The economy will be allowed to heat up before interest rates are raised, despite mounting concern over inflation in debt markets that threatens to make massive pandemic borrowing less affordable.
Bank of England rate setters unanimously voted to hold the base rate at 0.1pc on Thursday for the second time this year, and indicated no action will be taken to increase the cost of borrowing until the recovery is better established and prices are rising faster. They said there is “spare capacity” for growth without inflation overshooting the 2pc target.
The Bank’s Monetary Policy Committee said it “does not intend to tighten monetary policy at least until there is clear evidence that significant progress is being made in eliminating spare capacity and achieving the 2pc inflation target sustainably”.
The decision echoed the US Federal Reserve, which also maintained rock-bottom rates this week despite higher growth forecasts and market fears of runaway inflation.
Central banks are attempting to shepherd a strong recovery from the pandemic and have played down the risks of overheating. Nevertheless, bond markets wobbled on Thursday sending 10-year Treasury yields to a 14-month high of more than 1.75pc. The figure is among the most closely watched in global finance, as swings have knock-on effect on a host of other assets, including Britain’s borrowing costs.
Yields are increasing because underlying bond prices are falling. Traders are concerned that a post-lockdown boom, accelerated by President Biden’s $1.9tn stimulus and unleashed household savings, will drive inflation well beyond the normal target range and erode the value of bonds, which deliver fixed income.
Even as it held interest rates, the Bank of England said Britain’s faster-than-expected vaccine rollout had increased its expectations for the recovery. GDP fell by 2.9pc in January when the new lockdown struck, in “a smaller fall than Bank staff expectations”.
Officials said that its latest £150bn tranche of quantitative easing would continue “to support the economy and to help to ensure that weakness in the economy was not amplified by a tightening in monetary conditions that could slow the return of inflation to the target”.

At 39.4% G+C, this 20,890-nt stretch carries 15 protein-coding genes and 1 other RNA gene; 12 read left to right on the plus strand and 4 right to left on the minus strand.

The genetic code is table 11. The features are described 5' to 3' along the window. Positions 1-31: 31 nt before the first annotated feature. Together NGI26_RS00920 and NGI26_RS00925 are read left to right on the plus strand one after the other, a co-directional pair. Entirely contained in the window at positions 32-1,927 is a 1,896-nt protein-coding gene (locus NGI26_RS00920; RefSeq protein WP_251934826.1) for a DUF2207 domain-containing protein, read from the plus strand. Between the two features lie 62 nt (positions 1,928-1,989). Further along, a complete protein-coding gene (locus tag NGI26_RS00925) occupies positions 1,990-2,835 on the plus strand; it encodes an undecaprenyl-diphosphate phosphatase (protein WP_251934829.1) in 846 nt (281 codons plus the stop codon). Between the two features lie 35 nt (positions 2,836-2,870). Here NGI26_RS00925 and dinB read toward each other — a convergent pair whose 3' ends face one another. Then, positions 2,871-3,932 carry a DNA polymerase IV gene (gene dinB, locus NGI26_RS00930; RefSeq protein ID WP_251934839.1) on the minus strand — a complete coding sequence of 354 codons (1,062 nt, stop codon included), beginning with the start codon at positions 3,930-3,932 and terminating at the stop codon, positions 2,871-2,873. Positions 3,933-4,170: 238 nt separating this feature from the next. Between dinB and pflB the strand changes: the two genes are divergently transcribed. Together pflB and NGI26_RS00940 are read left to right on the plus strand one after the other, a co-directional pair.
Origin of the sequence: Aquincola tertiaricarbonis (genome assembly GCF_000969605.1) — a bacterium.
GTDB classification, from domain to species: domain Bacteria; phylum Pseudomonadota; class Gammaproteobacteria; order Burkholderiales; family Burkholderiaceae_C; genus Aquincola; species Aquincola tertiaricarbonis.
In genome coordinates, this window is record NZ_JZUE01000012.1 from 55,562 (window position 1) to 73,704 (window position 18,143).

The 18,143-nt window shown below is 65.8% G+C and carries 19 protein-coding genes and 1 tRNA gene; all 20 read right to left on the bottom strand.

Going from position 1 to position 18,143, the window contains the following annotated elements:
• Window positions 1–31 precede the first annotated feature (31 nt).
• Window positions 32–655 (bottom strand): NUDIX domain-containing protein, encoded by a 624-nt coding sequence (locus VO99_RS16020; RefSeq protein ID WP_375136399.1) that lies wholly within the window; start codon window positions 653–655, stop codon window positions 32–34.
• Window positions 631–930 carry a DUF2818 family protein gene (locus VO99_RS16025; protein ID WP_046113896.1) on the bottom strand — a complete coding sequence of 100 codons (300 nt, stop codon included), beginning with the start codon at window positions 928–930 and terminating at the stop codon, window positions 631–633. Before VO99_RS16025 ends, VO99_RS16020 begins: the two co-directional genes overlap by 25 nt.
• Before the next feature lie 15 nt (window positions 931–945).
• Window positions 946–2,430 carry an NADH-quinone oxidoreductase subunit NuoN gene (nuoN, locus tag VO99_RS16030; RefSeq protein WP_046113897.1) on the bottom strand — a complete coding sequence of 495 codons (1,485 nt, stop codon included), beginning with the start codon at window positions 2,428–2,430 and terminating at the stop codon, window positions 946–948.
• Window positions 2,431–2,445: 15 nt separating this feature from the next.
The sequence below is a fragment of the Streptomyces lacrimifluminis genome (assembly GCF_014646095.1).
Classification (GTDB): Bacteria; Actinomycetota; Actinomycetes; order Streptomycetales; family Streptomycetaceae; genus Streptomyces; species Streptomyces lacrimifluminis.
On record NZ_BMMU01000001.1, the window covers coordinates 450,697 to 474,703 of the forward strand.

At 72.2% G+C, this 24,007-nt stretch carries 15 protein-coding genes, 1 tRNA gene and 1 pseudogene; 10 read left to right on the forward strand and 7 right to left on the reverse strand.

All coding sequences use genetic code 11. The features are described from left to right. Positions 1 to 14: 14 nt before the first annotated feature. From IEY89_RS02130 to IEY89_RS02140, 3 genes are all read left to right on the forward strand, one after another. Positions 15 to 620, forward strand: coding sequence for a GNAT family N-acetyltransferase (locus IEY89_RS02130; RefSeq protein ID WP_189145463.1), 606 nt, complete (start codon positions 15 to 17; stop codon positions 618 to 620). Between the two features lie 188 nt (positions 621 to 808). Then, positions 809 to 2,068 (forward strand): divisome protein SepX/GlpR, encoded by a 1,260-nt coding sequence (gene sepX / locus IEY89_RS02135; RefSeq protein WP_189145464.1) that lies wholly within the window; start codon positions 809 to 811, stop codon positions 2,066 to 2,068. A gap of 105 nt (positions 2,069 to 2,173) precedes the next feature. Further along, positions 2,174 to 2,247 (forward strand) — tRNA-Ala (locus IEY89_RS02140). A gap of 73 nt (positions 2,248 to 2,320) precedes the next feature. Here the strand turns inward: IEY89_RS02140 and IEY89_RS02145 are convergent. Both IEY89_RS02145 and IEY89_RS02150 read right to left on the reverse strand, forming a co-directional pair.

It means Andrew Bailey, the Governor, and his colleagues are unlikely to take any action when inflation picks up in the coming months – a surge which is expected to be temporary. Economists believe any rise partly reflects weak prices last year rather than a rise in pressures in the economy now.
Speaking at an awards ceremony, Andy Haldane, the Bank’s chief economist, said: “I do think, more likely than not, we are in for a rapid-fire recovery, that’s coming and I think it’s coming soon.”
However rate setters cautioned that the outlook is “unusually uncertain” and policymakers have “a range of views” on the amount of spare capacity in the economy, indicating some may expect to raise rates sooner than others.
Financial markets showed some signs of uncertainty as oil prices slid by more than 5pc on the strength of the dollar combined with worries over the strength of the global recovery as parts of the EU go into new lockdowns.
Economists expect the Bank to step in with more support if the economy worsens, or if rising bond yields threaten the recovery.
“The Bank will be keeping one eye on the recent rise in gilt yields to ensure that this doesn’t put the brakes on the recovery, although this will not be a major concern provided it reflects continued improvements in the economy,” said Hugh Gimber at JP Morgan Asset Management.
“If intervention is required at a later date to steady the bond market, increased asset purchases would likely be the preferred option.”
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